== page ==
Q&As

If A and B enter into a Will contract whereby A promises to leave property (land) to B in A's Will and B provides consideration for the same, what is the position if B unexpectedly dies first? Can B's estate enforce the contract and if so how, bearing in mind A is still alive?

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Produced in partnership with Oliver Hilton of Radcliffe Chambers
Published on LexisPSL on 19/09/2016

The following Wills & Probate Q&A produced in partnership with Oliver Hilton of Radcliffe Chambers provides comprehensive and up to date legal information covering:

  • If A and B enter into a Will contract whereby A promises to leave property (land) to B in A's Will and B provides consideration for the same, what is the position if B unexpectedly dies first? Can B's estate enforce the contract and if so how, bearing in mind A is still alive?

The courts have long recognised as effective and enforceable contractual promises to make or not to revoke Wills. A may thus bind himself personally as to the contents of his Will and may bind his assets so that his personal representative must give effect to such agreement in favour of B at the expense of the beneficiaries under any Will or intestacy taking effect contrary to the contract.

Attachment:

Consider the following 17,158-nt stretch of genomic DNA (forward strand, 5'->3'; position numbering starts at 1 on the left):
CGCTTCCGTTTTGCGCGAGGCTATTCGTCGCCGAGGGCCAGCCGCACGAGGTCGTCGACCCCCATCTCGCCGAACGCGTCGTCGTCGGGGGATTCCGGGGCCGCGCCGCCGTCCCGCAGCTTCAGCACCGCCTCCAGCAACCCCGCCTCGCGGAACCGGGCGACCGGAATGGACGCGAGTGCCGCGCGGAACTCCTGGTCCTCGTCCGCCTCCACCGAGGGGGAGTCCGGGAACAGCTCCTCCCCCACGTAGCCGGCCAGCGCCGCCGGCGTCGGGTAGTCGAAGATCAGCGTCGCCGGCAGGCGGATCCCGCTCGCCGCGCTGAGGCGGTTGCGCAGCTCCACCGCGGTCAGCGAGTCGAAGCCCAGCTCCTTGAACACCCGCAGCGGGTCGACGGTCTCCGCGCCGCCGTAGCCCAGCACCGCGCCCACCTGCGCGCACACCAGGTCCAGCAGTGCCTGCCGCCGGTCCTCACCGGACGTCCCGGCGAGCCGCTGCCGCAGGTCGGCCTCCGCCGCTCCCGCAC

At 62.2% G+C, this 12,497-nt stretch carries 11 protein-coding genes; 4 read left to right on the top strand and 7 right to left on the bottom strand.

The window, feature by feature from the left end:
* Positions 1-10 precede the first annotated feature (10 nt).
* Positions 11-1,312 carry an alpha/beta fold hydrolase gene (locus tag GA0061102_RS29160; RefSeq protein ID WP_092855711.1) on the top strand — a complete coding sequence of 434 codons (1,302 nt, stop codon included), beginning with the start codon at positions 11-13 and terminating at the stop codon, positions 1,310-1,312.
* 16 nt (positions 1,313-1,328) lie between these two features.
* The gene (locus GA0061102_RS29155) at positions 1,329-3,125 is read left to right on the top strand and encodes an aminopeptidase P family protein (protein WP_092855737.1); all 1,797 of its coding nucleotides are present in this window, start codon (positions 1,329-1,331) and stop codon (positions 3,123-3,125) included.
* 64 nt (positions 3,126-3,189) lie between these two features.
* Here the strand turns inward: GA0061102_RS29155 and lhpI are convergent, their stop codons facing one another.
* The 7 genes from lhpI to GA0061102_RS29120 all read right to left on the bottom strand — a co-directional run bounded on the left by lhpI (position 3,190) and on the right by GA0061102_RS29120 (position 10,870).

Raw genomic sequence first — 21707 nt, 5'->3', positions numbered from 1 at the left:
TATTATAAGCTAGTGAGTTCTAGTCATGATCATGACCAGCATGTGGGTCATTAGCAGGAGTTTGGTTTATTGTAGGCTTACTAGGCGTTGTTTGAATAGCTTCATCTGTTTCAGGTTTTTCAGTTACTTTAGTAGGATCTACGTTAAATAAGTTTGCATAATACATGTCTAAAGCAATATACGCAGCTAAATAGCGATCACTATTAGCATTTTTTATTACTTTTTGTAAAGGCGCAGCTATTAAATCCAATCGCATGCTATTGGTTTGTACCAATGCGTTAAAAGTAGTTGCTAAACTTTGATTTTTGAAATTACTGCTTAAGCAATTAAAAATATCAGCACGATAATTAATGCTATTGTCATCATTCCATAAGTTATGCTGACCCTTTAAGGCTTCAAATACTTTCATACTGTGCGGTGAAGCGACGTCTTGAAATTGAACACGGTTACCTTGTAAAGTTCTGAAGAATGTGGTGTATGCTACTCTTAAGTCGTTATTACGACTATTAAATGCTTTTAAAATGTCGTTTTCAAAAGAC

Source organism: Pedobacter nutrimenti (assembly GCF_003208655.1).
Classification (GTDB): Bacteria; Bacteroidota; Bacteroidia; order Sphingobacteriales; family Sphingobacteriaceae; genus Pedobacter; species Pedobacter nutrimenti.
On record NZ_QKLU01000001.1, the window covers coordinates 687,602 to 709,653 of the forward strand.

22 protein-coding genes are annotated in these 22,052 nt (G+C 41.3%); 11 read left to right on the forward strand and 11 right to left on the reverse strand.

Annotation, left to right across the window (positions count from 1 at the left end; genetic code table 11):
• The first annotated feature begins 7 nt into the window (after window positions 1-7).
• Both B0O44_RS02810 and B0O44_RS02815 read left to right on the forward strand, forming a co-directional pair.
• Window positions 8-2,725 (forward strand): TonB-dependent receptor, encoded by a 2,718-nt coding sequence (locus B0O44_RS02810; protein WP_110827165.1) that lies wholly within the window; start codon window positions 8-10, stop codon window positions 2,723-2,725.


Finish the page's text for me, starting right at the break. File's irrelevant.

Enforcement for breach is usually by the contractual remedies of damages or specific performance (although usually in relation to the asset in question) or, in relation to promises of specific legacies, pursuant to a trust long recognised as arising by virtue of the contract of the property in question.

In order to be enforceable the following criteria must be met:

  1. there must be a legally enforceable contract at law, namely offer and acceptance coupled with consideration (or by deed)

  2. there must be certainty of intention and the obligation, a mere statement or expression of future intention, representation, hope or desire not being sufficient

  3. the subject matter of the contract must relate to a specific amount, share of residue or property and be ascertainable with sufficient certainty, and

  4. in so far as the contract relates to land, it must comply with section 2 of the Law of Property (Miscellaneous Provisions) Act 1989 (LP(MP)A 1989 (ie contract signed in writing

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